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Consumer authorities warn holiday scams are on the rise

COVID-19 has led to the creation of new schemes criminals are using to trick people

Photo (c) Kameleon007 - Getty Images
Scams seem to be a staple of the holiday season and this year, with the coronavirus (COVID-19) changing so much about daily life, consumer advocates warn it’s about to get a lot worse.

With so many traditional holiday events being canceled, some are being staged virtually. Scammers have noticed this trend and the Better Business Bureau (BBB) warns they are trying to trick people into attending fake events.

You might see something in a search queue or on social media about your town’s holiday event moving online because of the virus. But there’s something else different about it. In past years, attendance has been free but for the (fake) online event, you have to buy a ticket.

The scammer may explain the cost by saying it’s to pay for logistics, or he might tug at your heartstrings by saying the money will go to help the less fortunate in your community. It all sounds reasonable.

Fake event pages and social posts

“Unfortunately, the ‘ticket’ is a scam!” BBB warns in its latest scam update. “The event information you found was posted by scammers and not affiliated with the real holiday market. Con artists are creating fake event pages, social posts, and emails to confuse attendees into sharing their credit card information.”

The BBB suggests steering clear of paying to attend a local virtual holiday event. If you do pay for any kind of event, use a credit card since it likely has greater fraud protection than other forms of payment.

With cold weather arriving with the holidays, home heating bills may be rising. Each year scammers try to trick people by claiming to be from the utility company and threatening to cut off their electricity or gas if they don’t pay immediately.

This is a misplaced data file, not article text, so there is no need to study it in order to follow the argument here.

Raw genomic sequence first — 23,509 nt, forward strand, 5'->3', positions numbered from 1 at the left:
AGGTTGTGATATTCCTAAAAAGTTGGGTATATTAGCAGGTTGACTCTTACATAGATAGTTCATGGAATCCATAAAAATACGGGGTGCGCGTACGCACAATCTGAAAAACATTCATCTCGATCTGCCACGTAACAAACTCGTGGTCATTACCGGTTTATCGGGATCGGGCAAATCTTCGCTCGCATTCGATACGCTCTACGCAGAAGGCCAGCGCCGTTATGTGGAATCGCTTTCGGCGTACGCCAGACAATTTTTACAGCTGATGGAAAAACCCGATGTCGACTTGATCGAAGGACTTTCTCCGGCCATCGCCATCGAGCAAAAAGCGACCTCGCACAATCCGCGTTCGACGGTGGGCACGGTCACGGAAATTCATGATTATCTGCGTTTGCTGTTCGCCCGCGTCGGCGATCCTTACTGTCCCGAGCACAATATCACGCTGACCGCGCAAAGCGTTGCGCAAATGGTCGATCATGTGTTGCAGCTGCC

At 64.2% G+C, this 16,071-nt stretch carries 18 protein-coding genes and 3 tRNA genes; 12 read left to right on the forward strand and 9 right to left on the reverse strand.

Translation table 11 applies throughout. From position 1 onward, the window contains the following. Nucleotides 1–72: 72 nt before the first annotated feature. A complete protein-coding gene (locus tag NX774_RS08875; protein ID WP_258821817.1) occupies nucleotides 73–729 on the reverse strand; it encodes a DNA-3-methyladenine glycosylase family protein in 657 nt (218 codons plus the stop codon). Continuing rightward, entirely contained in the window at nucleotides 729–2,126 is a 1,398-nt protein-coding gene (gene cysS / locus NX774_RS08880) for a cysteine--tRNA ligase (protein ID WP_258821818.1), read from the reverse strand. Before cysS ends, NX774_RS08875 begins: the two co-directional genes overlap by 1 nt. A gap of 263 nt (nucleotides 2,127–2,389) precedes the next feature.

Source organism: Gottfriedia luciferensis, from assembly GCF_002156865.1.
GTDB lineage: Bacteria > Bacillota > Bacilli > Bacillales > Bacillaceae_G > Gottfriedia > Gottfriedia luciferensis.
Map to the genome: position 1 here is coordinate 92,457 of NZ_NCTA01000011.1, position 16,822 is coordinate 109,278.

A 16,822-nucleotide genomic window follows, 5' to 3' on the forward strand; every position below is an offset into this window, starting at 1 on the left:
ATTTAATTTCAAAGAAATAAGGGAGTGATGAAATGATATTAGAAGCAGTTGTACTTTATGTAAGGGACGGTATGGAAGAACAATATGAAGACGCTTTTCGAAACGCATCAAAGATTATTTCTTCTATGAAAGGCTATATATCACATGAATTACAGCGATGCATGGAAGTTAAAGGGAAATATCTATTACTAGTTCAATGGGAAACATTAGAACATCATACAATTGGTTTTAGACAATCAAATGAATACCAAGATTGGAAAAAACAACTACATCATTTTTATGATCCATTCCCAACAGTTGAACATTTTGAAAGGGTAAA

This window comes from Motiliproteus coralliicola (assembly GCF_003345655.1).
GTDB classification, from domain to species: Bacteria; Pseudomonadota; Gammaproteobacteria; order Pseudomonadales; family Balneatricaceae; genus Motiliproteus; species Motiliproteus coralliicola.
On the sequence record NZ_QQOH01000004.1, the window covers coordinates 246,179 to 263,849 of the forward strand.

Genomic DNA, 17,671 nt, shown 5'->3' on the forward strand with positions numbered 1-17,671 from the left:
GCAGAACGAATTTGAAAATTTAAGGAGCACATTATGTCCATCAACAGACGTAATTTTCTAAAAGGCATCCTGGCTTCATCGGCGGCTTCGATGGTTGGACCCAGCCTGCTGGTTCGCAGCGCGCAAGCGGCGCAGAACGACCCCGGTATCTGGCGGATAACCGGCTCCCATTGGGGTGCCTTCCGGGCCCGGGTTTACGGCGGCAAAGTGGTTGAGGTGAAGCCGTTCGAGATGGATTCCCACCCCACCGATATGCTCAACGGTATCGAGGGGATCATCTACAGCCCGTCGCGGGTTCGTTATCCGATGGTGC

"Utility scammers are very sophisticated, and they use a variety of tactics to take advantage of you,” said Corynne Arnett, Dominion Energy's senior vice president of regulatory affairs and customer experience. “Sometimes they will use scare tactics and a false sense of urgency to obtain your personal information, while other times they will sound friendly and sympathetic to gain your trust.”

Utility companies don’t call

Remember that utility companies never demand payment over the phone. If you get one of these calls during the holidays or later in the winter, Arnett says you should hang up immediately.

If you are victimized by a scam during the holidays, consumer authorities urge you to report it immediately. They say there’s no reason to feel embarrassed.

“We always think it’s seniors or it’s those who are uneducated, and that’s absolutely not the case, everyone is vulnerable and what we have seen is over the last six months even more people are vulnerable because we are doing so much more online,” said Janet Robb, CEO of the Arkansas Better Business Bureau.

Scammers are criminals who employ psychological tricks to catch people off guard. Authorities say by reporting the crime, victims can help others avoid becoming victims.

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